Cyclops (AKA Scott Summers) leads the X-Men 


Wolverine and Gambit charge up for an attack in a key scene from X-Men '97

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March 22, 2024
Online Originals

How X-Men '97 Replicated the Original Show's Visual Style

Supervising producer and head director Jake Castorena on how the new Disney+ series honors the animation style that came before.

Rachel Van Nes

When Supervising Producer and Head Director Jake Castorena was being considered to join the Disney+ animated series X-Men '97, he pitched the team on something fresh, but familiar.

As a superfan of X-Men characters since childhood, Castorena was determined to preserve the integrity of the original FOX animated series while adding some new bells and whistles to the story of Marvel's mutants. In the new Disney+ series, which premiered its first two episodes on March 20, Cyclops, Wolverine, Rogue and the rest of the X-Men struggle to save a world that fears and hates them one year after our heroes have lost their leader and father figure, Professor Charles Xavier. The X-Men's loss proved to be the show's gain, as Castorena and his creative partners found ways to enrich the core storyline with electrifying action sequences — like a building-sized robotic Sentinel attacking the X-Jet mid-air — and rich character drama, such as putting Magento, the X-Men's most formidable nemesis, in charge of the house (and team) that Xavier built.

The Television Academy recently spoke with Castorena, where he shared how his lifelong X-Men fandom proved helpful when working with these beloved characters in the animated space.

Television Academy: What most excited you when you came onto X-Men '97? Did you have a connection to the original animated series?

Jake Castorena: Oh, absolutely. Like a lot of people in my generation, we grew up with the OG show. My favorite memory of sharing it is when Pizza Hut did the promo for the Night of the Sentinels two-parter on VHS. Getting to wear that tape out over and over and just watch Morph die repeatedly — that was my first core memory of being a fan of the X-Men show. It's been really great getting to come in and play in the sandbox.

You've worked on many different superhero projects. What do you think sets X-Men apart?

First and foremost, I truly believe any fan will tell you: X-Men is always — and should always be — about prejudice. The minute you take that away, it's a different superhero team. It has a different meaning altogether. Marvel wants to do the characters right. To get to be a part of a team that embraces the IP is great. It's that level of support between the studio and creative that's been really cool.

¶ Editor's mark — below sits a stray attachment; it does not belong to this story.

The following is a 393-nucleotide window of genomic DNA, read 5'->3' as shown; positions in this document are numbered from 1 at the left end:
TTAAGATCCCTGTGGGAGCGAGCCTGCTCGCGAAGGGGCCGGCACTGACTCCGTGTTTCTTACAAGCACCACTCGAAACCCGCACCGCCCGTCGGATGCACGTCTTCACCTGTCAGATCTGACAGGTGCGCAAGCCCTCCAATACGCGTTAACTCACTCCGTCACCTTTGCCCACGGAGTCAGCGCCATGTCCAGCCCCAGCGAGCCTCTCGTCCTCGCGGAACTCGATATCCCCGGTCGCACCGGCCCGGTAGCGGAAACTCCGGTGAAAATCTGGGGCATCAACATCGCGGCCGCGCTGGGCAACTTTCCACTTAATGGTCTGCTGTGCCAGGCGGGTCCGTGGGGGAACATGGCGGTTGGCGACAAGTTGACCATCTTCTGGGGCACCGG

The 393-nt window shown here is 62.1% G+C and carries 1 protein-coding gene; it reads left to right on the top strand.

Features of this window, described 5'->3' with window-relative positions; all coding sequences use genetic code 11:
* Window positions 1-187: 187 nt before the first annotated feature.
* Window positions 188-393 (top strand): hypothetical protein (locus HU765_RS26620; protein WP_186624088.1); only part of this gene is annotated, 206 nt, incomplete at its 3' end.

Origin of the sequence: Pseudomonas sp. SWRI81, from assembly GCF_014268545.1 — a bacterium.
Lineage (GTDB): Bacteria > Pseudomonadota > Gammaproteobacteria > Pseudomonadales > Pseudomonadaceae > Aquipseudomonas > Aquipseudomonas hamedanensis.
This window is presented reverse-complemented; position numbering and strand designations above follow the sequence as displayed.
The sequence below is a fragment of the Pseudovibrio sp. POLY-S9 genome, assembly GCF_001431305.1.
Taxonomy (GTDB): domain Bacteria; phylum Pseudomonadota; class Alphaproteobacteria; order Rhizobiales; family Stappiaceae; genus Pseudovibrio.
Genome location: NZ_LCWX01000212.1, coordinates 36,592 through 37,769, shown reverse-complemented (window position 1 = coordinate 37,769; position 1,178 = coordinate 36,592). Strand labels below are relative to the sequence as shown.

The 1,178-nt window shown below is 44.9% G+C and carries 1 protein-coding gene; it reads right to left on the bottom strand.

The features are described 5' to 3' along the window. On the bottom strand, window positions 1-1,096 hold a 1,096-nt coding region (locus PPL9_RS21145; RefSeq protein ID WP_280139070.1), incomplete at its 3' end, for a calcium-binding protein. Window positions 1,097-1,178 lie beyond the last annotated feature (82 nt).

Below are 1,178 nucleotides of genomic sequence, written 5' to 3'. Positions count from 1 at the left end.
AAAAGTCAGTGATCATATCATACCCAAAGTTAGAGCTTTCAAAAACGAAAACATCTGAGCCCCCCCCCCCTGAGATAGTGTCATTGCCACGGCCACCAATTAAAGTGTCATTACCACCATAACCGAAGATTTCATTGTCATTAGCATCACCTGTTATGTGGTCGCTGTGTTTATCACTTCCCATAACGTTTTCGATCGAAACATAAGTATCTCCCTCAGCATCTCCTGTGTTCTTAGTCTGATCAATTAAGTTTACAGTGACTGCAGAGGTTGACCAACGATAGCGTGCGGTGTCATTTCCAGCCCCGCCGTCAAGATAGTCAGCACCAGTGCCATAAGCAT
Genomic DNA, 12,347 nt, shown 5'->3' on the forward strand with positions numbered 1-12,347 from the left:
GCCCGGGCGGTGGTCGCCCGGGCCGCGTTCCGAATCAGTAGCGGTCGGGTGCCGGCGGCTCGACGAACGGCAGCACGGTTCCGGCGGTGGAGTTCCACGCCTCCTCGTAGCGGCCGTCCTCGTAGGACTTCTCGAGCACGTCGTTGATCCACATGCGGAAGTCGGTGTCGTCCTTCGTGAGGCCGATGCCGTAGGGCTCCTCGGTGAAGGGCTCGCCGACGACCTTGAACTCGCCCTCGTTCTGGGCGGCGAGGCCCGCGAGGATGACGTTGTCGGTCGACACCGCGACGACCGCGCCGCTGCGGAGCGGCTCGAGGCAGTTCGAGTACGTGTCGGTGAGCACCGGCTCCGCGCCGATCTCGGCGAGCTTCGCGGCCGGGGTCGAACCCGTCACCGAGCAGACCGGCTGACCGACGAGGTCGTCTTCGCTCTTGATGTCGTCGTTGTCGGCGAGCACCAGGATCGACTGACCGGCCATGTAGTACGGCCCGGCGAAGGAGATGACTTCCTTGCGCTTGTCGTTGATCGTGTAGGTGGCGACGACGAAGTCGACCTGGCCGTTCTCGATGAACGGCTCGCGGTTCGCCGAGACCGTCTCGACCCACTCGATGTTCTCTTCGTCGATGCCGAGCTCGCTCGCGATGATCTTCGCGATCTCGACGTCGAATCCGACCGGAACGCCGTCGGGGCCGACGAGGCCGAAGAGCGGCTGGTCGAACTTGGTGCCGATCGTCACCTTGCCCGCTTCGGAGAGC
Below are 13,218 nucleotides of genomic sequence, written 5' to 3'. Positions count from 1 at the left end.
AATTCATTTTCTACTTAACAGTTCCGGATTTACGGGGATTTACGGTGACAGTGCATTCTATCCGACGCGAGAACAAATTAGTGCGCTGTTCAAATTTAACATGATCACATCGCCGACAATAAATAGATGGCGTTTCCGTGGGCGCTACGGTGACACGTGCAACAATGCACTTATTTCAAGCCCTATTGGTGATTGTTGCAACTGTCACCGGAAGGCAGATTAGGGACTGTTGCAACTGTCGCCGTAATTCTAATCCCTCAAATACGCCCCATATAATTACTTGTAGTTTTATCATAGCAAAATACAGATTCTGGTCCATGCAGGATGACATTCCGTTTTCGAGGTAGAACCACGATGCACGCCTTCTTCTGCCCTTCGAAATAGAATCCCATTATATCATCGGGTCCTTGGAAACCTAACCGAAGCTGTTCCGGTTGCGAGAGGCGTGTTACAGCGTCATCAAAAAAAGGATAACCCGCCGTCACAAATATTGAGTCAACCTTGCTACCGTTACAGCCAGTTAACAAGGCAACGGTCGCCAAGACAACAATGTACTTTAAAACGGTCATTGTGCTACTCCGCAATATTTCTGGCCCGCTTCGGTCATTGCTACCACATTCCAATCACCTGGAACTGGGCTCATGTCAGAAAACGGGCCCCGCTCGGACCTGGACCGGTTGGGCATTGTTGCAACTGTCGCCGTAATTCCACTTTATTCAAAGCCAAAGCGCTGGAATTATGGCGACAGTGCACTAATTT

As far as preserving the original animation style, what did you update and what did you keep the same?

It was a good artistic challenge to figure that out. We are a spiritual successor. We are a revival. We're not a reboot. So we already have a certain parameter of sandbox to play in. If we go out of those parameters, we're instantly not the vibe of the original show. It was up to us and everyone on the visual team to go in and ask, "How clean is too clean? How 4K is too 4K?" Or go: "Oh, that's too advanced. Oh, that's the right amount of dirty." If you watch, we have a subtle film judder from when things were on film and celluloid. That's hand-built into our show. It's phenomenal. Shout out to one of our in-house animators, Nas Pasha, who had his own version that he did himself by hand. And he was gracious enough to help X-Men and our team build a custom one just for the show.

Did you pull any direct sequences from the comics?

Some of my favorites [that] I can't talk about yet. I happily implore fans to watch. Keep an eye out.

How did the team approach figuring out new and exciting ways to use each mutant's powers?

We have a phrase on our show: "The best idea wins." The best idea wins because we all benefit from it. So anything that could leapfrog and get the best visuals that we can possibly get is the name of the game. It's a healthy competition within ourselves, you know? I always heard one of our directors Chase [Conley] go, I got to blow the last version of me up. I got to level up.

Well said for a superhero show.


In addition to the incredible action sequences, I was impressed with how each of the characters were invested with so much emotional depth.

That's great because doing one helps the other, right? You need to be invested in the characters to care enough. So when all of the turmoil, action and drama hits — you care. If you're not invested in these characters, then you don't care whether they live or die or make it out. Action isn't going to supplement anything for you. That's what I love about this show, too. Just because we have action doesn't also mean we're not roping in storytelling with it. Story over everything.

What X-Men character resonates most with you?

I love that question because I like to equate it to genuine growth, from childhood to adulthood. Childhood is Wolverine, all the way through. He doesn't follow any rules. He punches Scott in the belly for leaving Morph. But then, growing up, you realize — Man, Scott's got it hard. Leadership is messy. You want to make everyone happy. You want to always keep the team jazzed and enthused, keep the morale up. And that always comes at a cost, right? To be the cheerleader all the time. And I only understood that as I got older. So now I'm like: "Hats off to you, Scott. I get it."

In becoming "Team Dad," you gave up being a kid.

But that's the best part about animation. I think it's good to stay a kid at heart because that's what helps this. And then it shows up on screen and people love it. So that's all we can hope for.

X-Men '97 is currently streaming on Disney+.

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